How to Move Your Shark

Transporting very large, yet delicate, objects is a never-ending challenge for museums and art installers, and, it turns out, a continuing point of fascination for consumers of print media.

Unknown artist, “A Fish Out of Water,” 1876. Wood engraving.

The cover page for the March 25, 1876, The Illustrated Christian Weekly ran a cover illustration depicting the in-progress installation of an enormous basking shark in the British Museum with the caption, “A Fish Out of Water”, a copy of which is now in the Davison Art Center. The front page text relays that at the time of publication, the depicted basking shark, caught off the coast of the Isle of Wight, was the largest shark specimen obtained for any museum.

Although the British Museum is known today as an art museum, rather than a natural history museum, such distinctions were less clearly drawn in the nineteenth-century.

Detail of Fig. 1.

The workers in the illustration are moving the shark to a display area in the department of “zoological curiosities.” The shark is shown in a stabilizing frame; a group of workers hoist this frame along a set of tracks laid down on the stairs, where additional workers keep the frame on track with rolling dowels. The basking shark has made it to the first landing, but it still has a way to go, around a corner and up another, longer, flight of steps.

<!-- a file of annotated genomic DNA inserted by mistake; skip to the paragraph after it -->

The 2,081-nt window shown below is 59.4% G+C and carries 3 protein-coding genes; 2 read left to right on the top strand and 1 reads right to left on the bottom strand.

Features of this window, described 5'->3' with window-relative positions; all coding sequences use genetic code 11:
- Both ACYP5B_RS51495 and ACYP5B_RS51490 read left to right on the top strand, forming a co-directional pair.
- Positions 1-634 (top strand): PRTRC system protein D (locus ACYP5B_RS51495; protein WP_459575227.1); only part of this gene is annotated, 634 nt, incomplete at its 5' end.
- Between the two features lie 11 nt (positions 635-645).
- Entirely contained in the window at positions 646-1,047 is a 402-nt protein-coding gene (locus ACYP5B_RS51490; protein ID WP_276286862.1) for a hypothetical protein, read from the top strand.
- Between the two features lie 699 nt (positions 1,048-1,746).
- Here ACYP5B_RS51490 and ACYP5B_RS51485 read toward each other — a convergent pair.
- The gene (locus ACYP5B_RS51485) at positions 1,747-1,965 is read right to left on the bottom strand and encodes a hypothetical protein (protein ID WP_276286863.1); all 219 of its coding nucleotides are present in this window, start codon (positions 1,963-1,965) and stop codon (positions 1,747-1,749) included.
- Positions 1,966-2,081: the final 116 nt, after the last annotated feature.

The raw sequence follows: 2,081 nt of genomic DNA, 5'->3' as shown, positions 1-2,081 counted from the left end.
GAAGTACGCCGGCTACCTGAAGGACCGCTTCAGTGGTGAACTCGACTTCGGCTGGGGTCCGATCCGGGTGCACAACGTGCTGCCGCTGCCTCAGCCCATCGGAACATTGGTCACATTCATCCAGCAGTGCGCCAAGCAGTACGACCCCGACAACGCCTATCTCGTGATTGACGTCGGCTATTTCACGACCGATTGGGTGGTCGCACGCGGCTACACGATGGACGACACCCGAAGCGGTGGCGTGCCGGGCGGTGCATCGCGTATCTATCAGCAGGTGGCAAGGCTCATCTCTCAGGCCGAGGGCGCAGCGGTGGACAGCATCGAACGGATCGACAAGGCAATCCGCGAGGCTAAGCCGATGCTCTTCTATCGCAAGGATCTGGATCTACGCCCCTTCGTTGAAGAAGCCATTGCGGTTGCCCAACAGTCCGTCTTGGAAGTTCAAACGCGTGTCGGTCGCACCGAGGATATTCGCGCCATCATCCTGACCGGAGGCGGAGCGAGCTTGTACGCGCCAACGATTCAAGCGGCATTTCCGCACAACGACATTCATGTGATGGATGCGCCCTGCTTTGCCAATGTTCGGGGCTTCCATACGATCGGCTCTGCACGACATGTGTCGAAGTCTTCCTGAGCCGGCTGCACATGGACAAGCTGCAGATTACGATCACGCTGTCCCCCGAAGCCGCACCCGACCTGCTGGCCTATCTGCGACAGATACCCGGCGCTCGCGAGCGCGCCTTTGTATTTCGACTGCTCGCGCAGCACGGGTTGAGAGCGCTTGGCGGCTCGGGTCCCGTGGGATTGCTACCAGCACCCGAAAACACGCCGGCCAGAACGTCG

Natale Bonifacio da Sebenico after Giovanni Guerra, illustration depicting the movement of an obelisk in the series, Speculum Romanae Magnificentiae, 1586. Etching.

The spectacle of moving large, unwieldy objects has been a popular subject within Western print culture for centuries. In 1585, Pope Sixtus V ordered that an Egyptian obelisk be

Image of New York Times article, “Renaissance Tapestries Aglow at the Met,” March 11, 2002.

moved from the Circus of Nero to the piazza in front of the Basilica of St. Peter. The engineering feats of sixteenth-century obelisk transport were documented in a set of lavish etchings by Natale Bonifacio.

Over 400 years later, I recall being captivated by a photograph in the New York Times showing a team of museum art handlers gently walking a rolled Renaissance tapestry up the museum’s central staircase (it wouldn’t fit in the freight elevator).

– Miya Tokumitsu, Curator of the Davison Art Center

Fig. 1-2  Published in the Illustrated Christian Weekly. DAC accession no. 2001.14.15. Open access image from the Davison Art Center, Wesleyan University (photo: T. Rodriguez).

Fig. 3 The British Museum, accession no. 1947,0319.26.81. Digital image © The Trustees of the British Museum, released under a Creative Commons Attribution-NonCommercial-ShareAlike 4.0 International (CC BY-NC-SA 4.0) license.

Fig. 4 Image via Timesmachine.